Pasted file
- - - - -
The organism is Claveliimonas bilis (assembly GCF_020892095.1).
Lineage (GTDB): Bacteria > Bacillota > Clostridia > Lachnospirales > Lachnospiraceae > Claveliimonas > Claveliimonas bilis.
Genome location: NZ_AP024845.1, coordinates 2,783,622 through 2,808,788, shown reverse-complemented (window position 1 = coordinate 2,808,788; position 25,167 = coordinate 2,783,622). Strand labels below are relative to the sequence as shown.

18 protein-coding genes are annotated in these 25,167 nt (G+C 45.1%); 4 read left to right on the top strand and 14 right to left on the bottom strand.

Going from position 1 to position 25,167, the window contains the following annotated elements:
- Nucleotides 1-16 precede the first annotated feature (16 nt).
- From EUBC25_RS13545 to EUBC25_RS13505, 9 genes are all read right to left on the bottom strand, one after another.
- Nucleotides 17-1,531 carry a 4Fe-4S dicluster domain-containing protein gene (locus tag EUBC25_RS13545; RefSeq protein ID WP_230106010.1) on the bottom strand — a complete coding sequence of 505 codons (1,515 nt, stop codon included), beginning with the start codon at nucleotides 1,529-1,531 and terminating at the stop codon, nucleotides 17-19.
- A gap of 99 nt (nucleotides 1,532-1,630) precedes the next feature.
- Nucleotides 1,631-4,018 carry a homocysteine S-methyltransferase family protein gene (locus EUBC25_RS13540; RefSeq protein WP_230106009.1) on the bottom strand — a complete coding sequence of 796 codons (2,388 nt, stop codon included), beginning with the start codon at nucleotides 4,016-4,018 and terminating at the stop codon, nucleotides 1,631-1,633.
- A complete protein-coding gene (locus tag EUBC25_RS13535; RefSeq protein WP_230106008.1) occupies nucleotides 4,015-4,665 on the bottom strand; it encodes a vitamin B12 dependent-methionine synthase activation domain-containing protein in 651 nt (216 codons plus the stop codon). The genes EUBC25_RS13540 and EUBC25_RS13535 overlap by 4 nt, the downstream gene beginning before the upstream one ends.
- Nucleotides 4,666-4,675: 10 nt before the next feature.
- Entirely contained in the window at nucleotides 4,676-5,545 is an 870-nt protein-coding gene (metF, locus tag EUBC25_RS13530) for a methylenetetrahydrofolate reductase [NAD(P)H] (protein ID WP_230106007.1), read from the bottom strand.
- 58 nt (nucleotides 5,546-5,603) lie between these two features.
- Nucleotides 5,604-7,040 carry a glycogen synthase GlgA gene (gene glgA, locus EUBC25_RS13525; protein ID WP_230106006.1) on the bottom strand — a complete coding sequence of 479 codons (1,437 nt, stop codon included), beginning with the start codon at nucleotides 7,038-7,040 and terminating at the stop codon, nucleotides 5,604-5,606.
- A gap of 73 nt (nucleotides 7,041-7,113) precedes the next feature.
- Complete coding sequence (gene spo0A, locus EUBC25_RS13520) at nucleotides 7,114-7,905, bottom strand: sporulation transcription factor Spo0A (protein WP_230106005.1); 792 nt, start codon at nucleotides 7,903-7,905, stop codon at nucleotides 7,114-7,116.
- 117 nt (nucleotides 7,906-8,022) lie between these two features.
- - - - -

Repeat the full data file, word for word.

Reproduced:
The organism is Claveliimonas bilis (assembly GCF_020892095.1).
Lineage (GTDB): Bacteria > Bacillota > Clostridia > Lachnospirales > Lachnospiraceae > Claveliimonas > Claveliimonas bilis.
Genome location: NZ_AP024845.1, coordinates 2,783,622 through 2,808,788, shown reverse-complemented (window position 1 = coordinate 2,808,788; position 25,167 = coordinate 2,783,622). Strand labels below are relative to the sequence as shown.

18 protein-coding genes are annotated in these 25,167 nt (G+C 45.1%); 4 read left to right on the top strand and 14 right to left on the bottom strand.

Going from position 1 to position 25,167, the window contains the following annotated elements:
- Nucleotides 1-16 precede the first annotated feature (16 nt).
- From EUBC25_RS13545 to EUBC25_RS13505, 9 genes are all read right to left on the bottom strand, one after another.
- Nucleotides 17-1,531 carry a 4Fe-4S dicluster domain-containing protein gene (locus tag EUBC25_RS13545; RefSeq protein ID WP_230106010.1) on the bottom strand — a complete coding sequence of 505 codons (1,515 nt, stop codon included), beginning with the start codon at nucleotides 1,529-1,531 and terminating at the stop codon, nucleotides 17-19.
- A gap of 99 nt (nucleotides 1,532-1,630) precedes the next feature.
- Nucleotides 1,631-4,018 carry a homocysteine S-methyltransferase family protein gene (locus EUBC25_RS13540; RefSeq protein WP_230106009.1) on the bottom strand — a complete coding sequence of 796 codons (2,388 nt, stop codon included), beginning with the start codon at nucleotides 4,016-4,018 and terminating at the stop codon, nucleotides 1,631-1,633.
- A complete protein-coding gene (locus tag EUBC25_RS13535; RefSeq protein WP_230106008.1) occupies nucleotides 4,015-4,665 on the bottom strand; it encodes a vitamin B12 dependent-methionine synthase activation domain-containing protein in 651 nt (216 codons plus the stop codon). The genes EUBC25_RS13540 and EUBC25_RS13535 overlap by 4 nt, the downstream gene beginning before the upstream one ends.
- Nucleotides 4,666-4,675: 10 nt before the next feature.
- Entirely contained in the window at nucleotides 4,676-5,545 is an 870-nt protein-coding gene (metF, locus tag EUBC25_RS13530) for a methylenetetrahydrofolate reductase [NAD(P)H] (protein ID WP_230106007.1), read from the bottom strand.
- 58 nt (nucleotides 5,546-5,603) lie between these two features.
- Nucleotides 5,604-7,040 carry a glycogen synthase GlgA gene (gene glgA, locus EUBC25_RS13525; protein ID WP_230106006.1) on the bottom strand — a complete coding sequence of 479 codons (1,437 nt, stop codon included), beginning with the start codon at nucleotides 7,038-7,040 and terminating at the stop codon, nucleotides 5,604-5,606.
- A gap of 73 nt (nucleotides 7,041-7,113) precedes the next feature.
- Complete coding sequence (gene spo0A, locus EUBC25_RS13520) at nucleotides 7,114-7,905, bottom strand: sporulation transcription factor Spo0A (protein WP_230106005.1); 792 nt, start codon at nucleotides 7,903-7,905, stop codon at nucleotides 7,114-7,116.
- 117 nt (nucleotides 7,906-8,022) lie between these two features.